Who Invented Clear Glass?

The invention of a clear transparent glass that can easily be looked through is one of the most important inventions in history and was the product of over a millennium of innovation, discovery and challenges leading to tough transparent windows and effective window glass repair.

The invention of glass itself is somewhat up for debate, as whilst natural glass has been used since the stone age, the first production of glass was made in Ancient Egypt, typically in the form of glazed beads and vessels.

Early glass was somewhat opaque, and this would continue until the development of glass blowing techniques and the introduction of manganese dioxide into the production process, which allowed for Alexandrian glass blowers to make clear glass.

This glass was even used to create the first windows, although due to the somewhat crude process of glass blowing and flattening glass into a rounded sheet, they were almost useless to try and see out of.

Glass was used everywhere in the Roman Empire, for piping, as part of mosaics, to make water vessels and even as part of the floor.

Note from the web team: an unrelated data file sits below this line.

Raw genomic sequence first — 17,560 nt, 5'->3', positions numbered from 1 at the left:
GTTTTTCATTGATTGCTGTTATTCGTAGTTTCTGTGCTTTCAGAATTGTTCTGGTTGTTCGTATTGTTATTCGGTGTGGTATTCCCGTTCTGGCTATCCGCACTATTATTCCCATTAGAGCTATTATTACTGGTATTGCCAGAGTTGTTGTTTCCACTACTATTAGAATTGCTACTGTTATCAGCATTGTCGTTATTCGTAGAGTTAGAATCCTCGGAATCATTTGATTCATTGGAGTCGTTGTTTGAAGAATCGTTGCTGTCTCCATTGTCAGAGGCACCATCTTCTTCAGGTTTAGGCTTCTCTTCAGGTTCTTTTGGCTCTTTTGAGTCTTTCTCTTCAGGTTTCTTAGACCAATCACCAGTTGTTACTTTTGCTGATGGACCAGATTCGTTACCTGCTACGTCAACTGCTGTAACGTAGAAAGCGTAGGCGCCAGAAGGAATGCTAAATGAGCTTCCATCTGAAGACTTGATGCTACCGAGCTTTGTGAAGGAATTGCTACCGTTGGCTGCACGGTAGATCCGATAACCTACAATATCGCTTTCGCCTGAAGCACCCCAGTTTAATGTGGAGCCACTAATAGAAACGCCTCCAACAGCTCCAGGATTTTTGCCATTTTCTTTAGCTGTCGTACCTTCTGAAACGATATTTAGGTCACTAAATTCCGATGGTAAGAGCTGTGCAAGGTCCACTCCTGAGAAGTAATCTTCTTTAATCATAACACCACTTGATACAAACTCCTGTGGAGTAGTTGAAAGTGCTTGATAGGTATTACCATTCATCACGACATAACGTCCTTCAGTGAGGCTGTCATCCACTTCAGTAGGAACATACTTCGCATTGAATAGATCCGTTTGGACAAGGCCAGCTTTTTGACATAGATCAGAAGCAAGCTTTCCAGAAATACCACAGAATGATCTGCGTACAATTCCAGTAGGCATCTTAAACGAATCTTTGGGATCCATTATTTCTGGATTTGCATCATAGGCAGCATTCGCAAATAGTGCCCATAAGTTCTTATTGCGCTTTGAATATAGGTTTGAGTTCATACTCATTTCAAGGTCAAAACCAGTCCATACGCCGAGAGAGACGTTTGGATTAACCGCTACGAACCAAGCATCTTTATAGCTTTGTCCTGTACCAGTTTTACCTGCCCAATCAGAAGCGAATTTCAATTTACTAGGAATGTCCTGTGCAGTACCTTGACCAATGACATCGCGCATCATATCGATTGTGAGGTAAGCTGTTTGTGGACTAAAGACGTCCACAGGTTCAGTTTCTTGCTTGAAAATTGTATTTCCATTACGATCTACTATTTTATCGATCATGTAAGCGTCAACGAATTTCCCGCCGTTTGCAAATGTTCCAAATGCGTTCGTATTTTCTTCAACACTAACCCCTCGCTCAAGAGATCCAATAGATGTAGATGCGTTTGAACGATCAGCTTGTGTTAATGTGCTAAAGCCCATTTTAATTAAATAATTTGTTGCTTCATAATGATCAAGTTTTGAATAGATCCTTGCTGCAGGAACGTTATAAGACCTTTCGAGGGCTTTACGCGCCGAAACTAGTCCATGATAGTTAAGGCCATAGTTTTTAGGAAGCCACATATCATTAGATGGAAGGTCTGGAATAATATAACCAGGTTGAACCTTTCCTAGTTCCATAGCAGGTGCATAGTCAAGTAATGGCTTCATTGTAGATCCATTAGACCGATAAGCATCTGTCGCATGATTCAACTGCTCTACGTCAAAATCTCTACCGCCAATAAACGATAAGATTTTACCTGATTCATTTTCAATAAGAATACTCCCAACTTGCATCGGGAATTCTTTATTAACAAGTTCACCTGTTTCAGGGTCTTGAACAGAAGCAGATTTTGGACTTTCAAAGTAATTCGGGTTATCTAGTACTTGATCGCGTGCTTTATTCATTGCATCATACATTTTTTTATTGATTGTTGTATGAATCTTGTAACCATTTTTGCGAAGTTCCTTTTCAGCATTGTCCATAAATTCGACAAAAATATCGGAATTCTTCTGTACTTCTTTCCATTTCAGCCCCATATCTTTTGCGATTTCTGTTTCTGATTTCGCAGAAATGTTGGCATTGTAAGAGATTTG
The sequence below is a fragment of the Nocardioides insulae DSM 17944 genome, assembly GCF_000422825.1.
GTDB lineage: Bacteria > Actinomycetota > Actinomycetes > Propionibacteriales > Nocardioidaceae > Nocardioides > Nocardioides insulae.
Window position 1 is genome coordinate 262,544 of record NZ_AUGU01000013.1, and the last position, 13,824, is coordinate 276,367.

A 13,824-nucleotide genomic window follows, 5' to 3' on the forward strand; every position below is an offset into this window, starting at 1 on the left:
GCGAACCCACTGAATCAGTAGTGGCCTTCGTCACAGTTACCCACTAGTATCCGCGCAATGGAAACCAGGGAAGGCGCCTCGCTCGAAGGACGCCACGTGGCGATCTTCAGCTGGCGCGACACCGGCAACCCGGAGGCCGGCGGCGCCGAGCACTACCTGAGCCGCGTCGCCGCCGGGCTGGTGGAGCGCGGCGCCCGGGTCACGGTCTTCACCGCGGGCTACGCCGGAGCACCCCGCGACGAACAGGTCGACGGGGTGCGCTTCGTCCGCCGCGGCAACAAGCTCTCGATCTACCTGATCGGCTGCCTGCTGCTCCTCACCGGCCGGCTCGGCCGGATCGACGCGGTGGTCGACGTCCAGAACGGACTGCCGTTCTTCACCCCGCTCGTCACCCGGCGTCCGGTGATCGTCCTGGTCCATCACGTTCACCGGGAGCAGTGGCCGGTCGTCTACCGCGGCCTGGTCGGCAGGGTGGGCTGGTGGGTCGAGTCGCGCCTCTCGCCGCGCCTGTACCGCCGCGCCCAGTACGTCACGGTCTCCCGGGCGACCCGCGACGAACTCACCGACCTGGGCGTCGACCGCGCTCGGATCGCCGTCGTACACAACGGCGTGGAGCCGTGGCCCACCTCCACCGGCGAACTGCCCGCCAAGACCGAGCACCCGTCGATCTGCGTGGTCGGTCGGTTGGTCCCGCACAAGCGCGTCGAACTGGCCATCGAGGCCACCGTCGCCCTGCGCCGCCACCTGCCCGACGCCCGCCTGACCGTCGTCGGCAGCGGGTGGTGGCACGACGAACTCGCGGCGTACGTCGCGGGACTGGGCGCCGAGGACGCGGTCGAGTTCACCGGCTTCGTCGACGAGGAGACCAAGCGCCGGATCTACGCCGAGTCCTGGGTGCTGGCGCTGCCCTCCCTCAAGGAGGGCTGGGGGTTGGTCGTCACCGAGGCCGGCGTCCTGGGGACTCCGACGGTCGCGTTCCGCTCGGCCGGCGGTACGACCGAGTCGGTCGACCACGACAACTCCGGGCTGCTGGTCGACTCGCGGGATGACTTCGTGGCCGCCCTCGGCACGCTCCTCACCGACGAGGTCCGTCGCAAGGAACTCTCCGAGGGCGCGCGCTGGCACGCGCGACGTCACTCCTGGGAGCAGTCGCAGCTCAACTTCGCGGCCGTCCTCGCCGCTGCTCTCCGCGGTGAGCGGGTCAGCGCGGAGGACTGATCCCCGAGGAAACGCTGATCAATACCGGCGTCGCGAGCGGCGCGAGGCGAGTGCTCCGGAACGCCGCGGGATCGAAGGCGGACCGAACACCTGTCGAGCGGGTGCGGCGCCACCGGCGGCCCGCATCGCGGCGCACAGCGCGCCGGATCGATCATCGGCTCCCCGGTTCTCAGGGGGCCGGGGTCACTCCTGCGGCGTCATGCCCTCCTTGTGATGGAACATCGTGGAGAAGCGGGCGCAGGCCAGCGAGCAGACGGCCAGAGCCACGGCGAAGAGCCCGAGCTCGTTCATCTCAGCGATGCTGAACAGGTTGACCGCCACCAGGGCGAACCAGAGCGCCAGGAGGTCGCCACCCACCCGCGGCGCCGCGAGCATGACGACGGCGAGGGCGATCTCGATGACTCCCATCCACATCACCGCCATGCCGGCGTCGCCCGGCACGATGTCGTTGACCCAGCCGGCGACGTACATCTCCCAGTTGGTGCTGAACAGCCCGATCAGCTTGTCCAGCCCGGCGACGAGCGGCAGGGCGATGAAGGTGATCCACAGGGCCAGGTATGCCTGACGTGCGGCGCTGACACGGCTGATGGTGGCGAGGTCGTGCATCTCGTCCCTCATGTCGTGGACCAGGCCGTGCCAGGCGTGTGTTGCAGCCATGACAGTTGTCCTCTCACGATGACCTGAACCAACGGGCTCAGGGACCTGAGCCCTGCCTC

Clear glass was most highly prized, as it allowed wine drinkers to showcase the quality of their wine to guests.

After the fall of the Western Roman Empire, a lot of their techniques (such as using Natron), had been lost almost everywhere aside from Venice. Venice was part of the Byzantine Empire that had conquered the eastern part of the Roman Empire, and so many of their technologies continued, including glassmaking.

Venetian glass, particularly that made on the islands of Murano, developed a reputation for high-quality thanks to using soda ash, almost pure silica quartz pebbles thanks to the fine sand in the area and increasingly clear glass that peaked with Angelo Barovier’s Cristallo.

With the help of manganese dioxide, Cristallo soda glass could be made completely transparent and extremely thin, which not only allowed for beautiful clear glass but the creation of lenses, eyeglasses and clear windows.